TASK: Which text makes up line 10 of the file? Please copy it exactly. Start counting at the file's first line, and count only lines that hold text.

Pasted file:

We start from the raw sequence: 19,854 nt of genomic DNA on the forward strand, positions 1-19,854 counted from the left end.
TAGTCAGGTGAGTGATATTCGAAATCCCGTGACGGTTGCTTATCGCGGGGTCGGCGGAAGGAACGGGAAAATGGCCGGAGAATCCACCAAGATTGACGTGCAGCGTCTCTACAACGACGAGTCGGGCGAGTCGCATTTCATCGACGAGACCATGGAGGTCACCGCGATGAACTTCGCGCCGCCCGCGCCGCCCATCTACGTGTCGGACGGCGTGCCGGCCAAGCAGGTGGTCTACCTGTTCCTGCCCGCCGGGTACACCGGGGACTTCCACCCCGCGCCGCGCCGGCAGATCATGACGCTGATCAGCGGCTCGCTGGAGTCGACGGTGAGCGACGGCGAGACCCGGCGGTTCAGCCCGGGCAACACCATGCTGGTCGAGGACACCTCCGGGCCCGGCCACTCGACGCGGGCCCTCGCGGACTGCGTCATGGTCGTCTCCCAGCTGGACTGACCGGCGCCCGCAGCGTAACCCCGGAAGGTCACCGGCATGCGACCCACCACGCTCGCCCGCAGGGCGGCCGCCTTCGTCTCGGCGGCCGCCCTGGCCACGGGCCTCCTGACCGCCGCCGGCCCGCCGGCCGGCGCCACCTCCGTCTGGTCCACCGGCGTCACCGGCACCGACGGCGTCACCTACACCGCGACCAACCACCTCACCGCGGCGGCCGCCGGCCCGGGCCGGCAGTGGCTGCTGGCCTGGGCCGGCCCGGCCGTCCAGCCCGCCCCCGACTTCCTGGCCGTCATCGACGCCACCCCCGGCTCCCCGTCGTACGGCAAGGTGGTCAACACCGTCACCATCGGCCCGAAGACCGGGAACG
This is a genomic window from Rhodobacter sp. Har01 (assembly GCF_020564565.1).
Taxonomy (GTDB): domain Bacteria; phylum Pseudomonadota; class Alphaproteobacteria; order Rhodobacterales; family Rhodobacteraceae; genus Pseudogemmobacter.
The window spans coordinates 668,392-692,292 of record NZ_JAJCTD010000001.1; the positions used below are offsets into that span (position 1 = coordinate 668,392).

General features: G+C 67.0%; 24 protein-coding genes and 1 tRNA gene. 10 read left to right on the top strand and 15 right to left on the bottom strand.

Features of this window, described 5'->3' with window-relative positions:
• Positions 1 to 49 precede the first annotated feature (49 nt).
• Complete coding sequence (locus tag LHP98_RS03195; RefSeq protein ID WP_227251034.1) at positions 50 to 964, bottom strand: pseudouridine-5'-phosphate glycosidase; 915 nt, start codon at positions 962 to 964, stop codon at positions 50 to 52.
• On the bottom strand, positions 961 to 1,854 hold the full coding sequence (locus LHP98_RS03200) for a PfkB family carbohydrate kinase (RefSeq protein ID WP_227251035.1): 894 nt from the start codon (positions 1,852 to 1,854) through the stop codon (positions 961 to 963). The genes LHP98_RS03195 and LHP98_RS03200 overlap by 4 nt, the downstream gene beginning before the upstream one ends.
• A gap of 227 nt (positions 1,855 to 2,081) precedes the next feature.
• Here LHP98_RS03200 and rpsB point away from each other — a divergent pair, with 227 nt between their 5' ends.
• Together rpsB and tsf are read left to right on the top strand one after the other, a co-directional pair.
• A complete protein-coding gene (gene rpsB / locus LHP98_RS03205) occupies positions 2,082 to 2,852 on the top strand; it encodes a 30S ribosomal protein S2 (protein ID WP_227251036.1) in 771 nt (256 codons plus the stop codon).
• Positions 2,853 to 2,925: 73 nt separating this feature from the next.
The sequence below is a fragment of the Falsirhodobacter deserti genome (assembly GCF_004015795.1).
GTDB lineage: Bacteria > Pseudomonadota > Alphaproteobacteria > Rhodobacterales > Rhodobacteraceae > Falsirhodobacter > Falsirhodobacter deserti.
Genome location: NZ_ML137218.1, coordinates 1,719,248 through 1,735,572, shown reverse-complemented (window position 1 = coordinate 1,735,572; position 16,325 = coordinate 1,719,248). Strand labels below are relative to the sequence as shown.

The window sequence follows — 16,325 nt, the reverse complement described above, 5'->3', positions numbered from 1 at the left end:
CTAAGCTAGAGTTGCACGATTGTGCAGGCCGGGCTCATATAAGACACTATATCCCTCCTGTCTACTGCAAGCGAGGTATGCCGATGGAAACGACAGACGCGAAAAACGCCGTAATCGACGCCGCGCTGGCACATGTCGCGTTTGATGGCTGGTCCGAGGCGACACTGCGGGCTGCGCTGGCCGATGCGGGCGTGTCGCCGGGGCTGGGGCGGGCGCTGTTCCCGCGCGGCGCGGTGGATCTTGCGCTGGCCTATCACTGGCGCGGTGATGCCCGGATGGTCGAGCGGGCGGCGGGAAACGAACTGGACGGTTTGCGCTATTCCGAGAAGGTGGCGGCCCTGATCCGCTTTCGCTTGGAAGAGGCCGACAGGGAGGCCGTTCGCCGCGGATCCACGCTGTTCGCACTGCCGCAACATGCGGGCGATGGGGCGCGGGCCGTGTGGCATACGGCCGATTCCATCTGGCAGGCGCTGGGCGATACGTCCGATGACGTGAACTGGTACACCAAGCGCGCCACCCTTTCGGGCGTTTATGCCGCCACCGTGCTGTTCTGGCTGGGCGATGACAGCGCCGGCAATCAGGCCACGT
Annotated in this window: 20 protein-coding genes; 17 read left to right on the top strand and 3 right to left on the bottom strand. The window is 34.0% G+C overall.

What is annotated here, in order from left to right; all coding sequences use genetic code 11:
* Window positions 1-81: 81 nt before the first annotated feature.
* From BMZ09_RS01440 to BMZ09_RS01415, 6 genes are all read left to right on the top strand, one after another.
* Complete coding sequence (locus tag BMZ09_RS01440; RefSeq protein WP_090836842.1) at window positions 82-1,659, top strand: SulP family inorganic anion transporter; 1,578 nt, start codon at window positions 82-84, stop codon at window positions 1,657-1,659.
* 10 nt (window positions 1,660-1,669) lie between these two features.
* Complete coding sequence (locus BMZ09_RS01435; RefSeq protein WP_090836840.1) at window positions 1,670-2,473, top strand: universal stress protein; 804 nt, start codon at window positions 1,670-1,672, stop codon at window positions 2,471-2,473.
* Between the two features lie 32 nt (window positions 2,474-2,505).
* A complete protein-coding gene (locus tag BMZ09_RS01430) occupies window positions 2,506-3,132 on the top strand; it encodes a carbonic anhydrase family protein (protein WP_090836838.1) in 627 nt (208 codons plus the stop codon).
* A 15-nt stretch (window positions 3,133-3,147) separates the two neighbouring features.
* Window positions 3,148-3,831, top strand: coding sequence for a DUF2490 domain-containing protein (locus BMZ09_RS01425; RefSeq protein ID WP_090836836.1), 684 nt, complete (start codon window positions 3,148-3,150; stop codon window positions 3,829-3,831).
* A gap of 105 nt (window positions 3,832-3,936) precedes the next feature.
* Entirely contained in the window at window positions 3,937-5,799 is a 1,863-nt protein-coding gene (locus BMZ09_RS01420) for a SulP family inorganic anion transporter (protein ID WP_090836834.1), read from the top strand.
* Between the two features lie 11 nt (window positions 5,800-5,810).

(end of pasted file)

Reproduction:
• On the bottom strand, positions 961 to 1,854 hold the full coding sequence (locus LHP98_RS03200) for a PfkB family carbohydrate kinase (RefSeq protein ID WP_227251035.1): 894 nt from the start codon (positions 1,852 to 1,854) through the stop codon (positions 961 to 963). The genes LHP98_RS03195 and LHP98_RS03200 overlap by 4 nt, the downstream gene beginning before the upstream one ends.